Electoral confusion discouraged investment
Haiti’s economy expanded by only 1.4 percent this year, according to official figures released Wednesday, as the country’s electoral confusion has discouraged investment.
The country has been wracked by political instability since results of last year’s first round presidential election were scrapped, which forced former president Michel Martelly to step down in February without a successor in place.
Parliament elected then-Senate president Jocelerme Privert to serve as the country’s provisional president for an initial 3-month term.
But Privert remains in office because the electoral authorities have yet to announce the final results of a new first-round vote in November seemingly won by ruling party candidate Jovenel Moïse.
The 1.4 percent growth figure fell far short of the 3.6 percent growth the government had set as a target at the start of the fiscal year that ended in September. But the fiscal year began before the electoral drama ramped up.
“We have a government that is not constitutional, so local and international private investors are not investing significantly,” said Haitian economist Kesner Pharel, who pointed to growth of 6 percent across the border in the Dominican Republic, which shares the island of Hispaniola with Haiti and also held an election this year.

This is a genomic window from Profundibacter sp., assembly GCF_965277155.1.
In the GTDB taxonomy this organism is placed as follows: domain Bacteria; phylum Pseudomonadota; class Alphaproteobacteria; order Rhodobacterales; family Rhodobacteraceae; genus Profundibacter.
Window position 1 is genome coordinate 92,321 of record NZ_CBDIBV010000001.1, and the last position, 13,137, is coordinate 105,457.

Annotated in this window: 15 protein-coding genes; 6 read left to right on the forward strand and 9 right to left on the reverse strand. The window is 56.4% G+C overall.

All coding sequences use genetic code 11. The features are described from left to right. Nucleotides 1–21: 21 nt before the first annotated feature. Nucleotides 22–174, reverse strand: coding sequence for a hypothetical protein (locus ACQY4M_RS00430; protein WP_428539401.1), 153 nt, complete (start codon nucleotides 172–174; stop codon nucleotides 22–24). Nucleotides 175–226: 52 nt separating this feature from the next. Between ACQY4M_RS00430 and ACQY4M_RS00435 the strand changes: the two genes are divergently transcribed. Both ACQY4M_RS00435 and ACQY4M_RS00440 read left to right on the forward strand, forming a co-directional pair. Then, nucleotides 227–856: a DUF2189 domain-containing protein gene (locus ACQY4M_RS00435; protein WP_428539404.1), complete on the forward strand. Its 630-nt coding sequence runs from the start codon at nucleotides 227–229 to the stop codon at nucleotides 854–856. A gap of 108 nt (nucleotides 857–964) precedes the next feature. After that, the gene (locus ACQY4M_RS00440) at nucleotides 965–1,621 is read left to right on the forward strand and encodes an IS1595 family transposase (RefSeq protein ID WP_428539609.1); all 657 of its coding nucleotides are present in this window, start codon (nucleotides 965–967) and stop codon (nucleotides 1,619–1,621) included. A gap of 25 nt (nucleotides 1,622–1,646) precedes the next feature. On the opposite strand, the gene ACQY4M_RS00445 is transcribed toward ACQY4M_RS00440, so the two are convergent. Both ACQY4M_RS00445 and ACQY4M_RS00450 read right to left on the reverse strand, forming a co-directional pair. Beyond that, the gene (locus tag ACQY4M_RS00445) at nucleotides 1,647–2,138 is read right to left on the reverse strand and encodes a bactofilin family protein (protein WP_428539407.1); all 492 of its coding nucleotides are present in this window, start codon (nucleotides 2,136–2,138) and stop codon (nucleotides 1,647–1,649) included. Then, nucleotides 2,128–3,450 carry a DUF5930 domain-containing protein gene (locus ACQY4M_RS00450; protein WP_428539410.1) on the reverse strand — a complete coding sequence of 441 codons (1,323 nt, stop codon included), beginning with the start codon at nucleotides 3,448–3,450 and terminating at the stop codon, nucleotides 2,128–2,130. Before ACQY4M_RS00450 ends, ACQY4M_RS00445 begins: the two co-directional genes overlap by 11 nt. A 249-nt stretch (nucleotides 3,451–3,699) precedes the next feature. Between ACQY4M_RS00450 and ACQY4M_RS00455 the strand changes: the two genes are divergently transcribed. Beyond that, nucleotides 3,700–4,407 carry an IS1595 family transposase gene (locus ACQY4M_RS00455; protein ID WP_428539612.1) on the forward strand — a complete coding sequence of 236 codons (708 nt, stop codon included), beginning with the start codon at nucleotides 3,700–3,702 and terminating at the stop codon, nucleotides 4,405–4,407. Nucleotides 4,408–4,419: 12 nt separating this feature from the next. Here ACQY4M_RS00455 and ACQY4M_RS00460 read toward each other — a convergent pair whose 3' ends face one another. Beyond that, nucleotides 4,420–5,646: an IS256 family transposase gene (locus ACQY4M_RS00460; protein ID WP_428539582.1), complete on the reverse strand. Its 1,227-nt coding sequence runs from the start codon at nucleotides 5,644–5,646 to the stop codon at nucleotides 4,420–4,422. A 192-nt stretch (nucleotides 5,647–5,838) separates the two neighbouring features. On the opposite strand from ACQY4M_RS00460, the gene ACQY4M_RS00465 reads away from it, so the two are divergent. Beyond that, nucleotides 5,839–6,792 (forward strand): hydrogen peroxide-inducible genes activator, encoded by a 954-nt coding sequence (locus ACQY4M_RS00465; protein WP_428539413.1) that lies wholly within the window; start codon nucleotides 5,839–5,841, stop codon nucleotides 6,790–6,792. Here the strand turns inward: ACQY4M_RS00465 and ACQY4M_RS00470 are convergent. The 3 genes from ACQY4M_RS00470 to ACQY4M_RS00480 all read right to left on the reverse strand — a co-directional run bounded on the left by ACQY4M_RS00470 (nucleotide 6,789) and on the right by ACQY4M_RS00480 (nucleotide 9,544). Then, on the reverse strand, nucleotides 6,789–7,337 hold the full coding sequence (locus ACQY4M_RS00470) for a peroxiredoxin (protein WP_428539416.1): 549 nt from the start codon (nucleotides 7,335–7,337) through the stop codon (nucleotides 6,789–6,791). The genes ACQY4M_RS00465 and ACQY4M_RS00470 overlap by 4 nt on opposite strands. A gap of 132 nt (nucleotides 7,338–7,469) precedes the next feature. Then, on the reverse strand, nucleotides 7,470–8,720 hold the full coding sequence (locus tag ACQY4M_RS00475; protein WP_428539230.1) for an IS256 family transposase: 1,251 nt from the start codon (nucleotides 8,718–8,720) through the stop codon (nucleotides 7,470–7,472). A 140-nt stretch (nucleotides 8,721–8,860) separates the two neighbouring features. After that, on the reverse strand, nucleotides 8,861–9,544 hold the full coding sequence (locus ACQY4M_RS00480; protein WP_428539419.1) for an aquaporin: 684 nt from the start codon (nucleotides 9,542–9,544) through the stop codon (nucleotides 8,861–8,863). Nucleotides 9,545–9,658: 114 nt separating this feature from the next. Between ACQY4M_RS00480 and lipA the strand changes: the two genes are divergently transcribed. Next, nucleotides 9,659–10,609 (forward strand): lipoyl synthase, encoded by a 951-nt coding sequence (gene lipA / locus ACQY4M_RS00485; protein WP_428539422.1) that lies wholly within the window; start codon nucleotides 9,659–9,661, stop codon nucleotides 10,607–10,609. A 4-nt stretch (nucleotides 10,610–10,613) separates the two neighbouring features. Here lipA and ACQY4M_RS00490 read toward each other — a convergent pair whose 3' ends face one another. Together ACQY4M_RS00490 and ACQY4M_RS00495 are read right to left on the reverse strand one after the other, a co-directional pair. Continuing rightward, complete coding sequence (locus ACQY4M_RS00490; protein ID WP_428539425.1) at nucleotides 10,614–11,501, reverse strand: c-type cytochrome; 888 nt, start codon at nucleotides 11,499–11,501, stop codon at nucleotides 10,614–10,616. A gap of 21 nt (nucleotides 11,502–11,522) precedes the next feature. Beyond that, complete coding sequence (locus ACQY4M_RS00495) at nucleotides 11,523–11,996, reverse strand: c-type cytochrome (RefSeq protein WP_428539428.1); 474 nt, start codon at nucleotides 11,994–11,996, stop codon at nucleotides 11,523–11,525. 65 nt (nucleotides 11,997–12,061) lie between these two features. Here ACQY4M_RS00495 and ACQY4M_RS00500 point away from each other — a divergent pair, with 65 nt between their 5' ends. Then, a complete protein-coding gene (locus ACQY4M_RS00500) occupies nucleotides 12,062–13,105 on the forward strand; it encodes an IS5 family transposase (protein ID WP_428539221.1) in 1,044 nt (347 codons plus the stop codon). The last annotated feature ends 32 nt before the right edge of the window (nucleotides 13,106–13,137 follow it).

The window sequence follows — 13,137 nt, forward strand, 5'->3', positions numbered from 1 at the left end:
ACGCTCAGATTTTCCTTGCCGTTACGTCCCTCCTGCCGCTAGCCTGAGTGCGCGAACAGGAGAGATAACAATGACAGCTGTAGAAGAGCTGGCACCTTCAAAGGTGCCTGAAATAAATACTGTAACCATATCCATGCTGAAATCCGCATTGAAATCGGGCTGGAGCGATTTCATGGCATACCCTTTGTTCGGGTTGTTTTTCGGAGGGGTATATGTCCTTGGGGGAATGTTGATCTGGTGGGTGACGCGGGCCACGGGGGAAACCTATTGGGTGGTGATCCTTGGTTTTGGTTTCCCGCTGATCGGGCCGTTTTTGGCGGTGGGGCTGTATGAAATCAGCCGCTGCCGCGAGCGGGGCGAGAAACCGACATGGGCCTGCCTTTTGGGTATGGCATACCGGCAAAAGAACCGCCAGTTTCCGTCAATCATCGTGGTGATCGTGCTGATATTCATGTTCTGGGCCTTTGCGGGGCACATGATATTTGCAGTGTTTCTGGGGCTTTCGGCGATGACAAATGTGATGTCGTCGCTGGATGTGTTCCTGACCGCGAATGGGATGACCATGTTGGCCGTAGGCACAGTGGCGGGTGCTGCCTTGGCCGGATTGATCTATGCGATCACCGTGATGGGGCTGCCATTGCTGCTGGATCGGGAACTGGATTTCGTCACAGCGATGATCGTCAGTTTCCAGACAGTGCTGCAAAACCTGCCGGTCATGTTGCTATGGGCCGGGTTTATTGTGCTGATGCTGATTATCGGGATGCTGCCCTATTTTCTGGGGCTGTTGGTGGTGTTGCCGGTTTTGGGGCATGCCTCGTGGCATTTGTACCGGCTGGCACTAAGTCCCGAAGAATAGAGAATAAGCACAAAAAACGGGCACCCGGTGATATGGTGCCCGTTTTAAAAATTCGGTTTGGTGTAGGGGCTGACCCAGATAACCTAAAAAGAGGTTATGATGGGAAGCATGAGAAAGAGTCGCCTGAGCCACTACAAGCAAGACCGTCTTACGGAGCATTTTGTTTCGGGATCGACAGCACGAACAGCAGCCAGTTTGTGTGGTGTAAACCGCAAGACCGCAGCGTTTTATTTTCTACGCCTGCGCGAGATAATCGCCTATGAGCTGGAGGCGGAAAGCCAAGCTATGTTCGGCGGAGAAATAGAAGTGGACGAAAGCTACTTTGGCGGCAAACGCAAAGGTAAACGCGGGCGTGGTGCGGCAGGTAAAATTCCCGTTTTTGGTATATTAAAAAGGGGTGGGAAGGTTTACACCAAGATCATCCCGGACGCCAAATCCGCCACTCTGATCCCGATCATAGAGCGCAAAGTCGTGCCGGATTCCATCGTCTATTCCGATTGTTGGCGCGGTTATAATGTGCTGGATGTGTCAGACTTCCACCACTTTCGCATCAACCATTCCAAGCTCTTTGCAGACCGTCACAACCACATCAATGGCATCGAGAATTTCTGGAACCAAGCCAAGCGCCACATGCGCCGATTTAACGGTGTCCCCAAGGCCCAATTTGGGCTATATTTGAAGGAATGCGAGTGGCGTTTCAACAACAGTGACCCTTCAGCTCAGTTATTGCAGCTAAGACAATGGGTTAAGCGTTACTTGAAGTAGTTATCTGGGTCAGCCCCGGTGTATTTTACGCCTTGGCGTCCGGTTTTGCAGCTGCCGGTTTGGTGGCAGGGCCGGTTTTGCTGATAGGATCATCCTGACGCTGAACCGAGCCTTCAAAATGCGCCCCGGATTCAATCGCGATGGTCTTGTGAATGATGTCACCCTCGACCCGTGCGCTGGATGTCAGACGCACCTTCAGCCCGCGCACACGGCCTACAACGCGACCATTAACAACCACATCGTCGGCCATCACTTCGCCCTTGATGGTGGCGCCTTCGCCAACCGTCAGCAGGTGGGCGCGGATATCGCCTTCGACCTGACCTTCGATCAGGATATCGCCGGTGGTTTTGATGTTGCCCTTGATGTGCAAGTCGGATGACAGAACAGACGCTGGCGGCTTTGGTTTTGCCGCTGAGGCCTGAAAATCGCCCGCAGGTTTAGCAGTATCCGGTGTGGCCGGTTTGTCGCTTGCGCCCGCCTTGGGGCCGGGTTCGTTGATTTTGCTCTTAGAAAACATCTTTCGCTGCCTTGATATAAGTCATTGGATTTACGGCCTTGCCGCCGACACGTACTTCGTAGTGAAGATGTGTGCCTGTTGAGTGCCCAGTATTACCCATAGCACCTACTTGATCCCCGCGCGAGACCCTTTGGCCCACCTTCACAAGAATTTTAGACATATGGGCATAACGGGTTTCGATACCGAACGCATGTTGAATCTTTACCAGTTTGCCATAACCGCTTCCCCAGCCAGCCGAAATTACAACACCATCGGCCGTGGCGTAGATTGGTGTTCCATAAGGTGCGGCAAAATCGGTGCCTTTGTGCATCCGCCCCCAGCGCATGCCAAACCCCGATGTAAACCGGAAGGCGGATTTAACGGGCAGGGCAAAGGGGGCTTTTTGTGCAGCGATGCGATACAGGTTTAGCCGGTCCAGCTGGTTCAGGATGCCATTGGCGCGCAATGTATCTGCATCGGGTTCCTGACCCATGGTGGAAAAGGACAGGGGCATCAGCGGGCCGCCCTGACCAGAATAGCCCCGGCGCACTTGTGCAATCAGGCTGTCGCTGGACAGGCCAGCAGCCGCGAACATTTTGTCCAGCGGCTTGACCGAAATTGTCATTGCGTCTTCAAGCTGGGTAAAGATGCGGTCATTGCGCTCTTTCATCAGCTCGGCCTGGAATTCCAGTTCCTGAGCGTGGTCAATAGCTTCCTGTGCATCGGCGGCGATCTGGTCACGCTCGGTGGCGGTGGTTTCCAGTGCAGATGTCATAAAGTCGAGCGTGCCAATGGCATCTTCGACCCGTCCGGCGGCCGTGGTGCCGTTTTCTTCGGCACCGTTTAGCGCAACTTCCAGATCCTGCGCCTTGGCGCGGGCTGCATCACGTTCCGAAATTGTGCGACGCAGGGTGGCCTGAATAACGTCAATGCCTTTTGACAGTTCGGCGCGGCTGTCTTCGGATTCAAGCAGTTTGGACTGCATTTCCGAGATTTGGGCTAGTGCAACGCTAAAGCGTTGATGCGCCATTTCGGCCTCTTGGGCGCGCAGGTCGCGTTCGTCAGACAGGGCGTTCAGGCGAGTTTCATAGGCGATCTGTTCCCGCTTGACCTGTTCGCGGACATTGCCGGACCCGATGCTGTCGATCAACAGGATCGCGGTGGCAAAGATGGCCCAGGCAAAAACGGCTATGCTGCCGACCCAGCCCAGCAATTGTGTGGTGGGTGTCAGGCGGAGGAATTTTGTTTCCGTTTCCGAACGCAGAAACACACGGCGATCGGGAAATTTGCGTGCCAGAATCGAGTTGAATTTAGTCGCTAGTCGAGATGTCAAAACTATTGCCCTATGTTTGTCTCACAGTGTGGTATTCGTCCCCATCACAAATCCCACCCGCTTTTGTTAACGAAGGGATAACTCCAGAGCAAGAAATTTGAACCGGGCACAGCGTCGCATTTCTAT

Slowed economic activity
The uncertainty has slowed economic activity, further enlarging the budget deficit. The national currency has lost 25 percent of its value and inflation exceeded 12 percent in 2016.
The figures cover the fiscal year ending in September, meaning they do not include expenses incurred after Hurricane Matthew, which ravaged the country in October, causing damage costing nearly US$2 billion, Pharel said.
“The first forecasts for 2017 are alarming because we are talking about one percent growth,” he added, saying the rate of economic growth does not cover Haiti’s population growth, stable at 1.5 percent.
Even if the election crisis is settled and a new president installed, the prospect of political stability would not be enough to turn the tide, he added.
“We also need a parliament that is much more effective at passing laws,” he added. “However the current (new) legislature has not shown any signs that will be the case.”
In the past year, Haitian lawmakers have refused to vote on amending the budget to allow an adjustment of public expenditure to reflect revenue.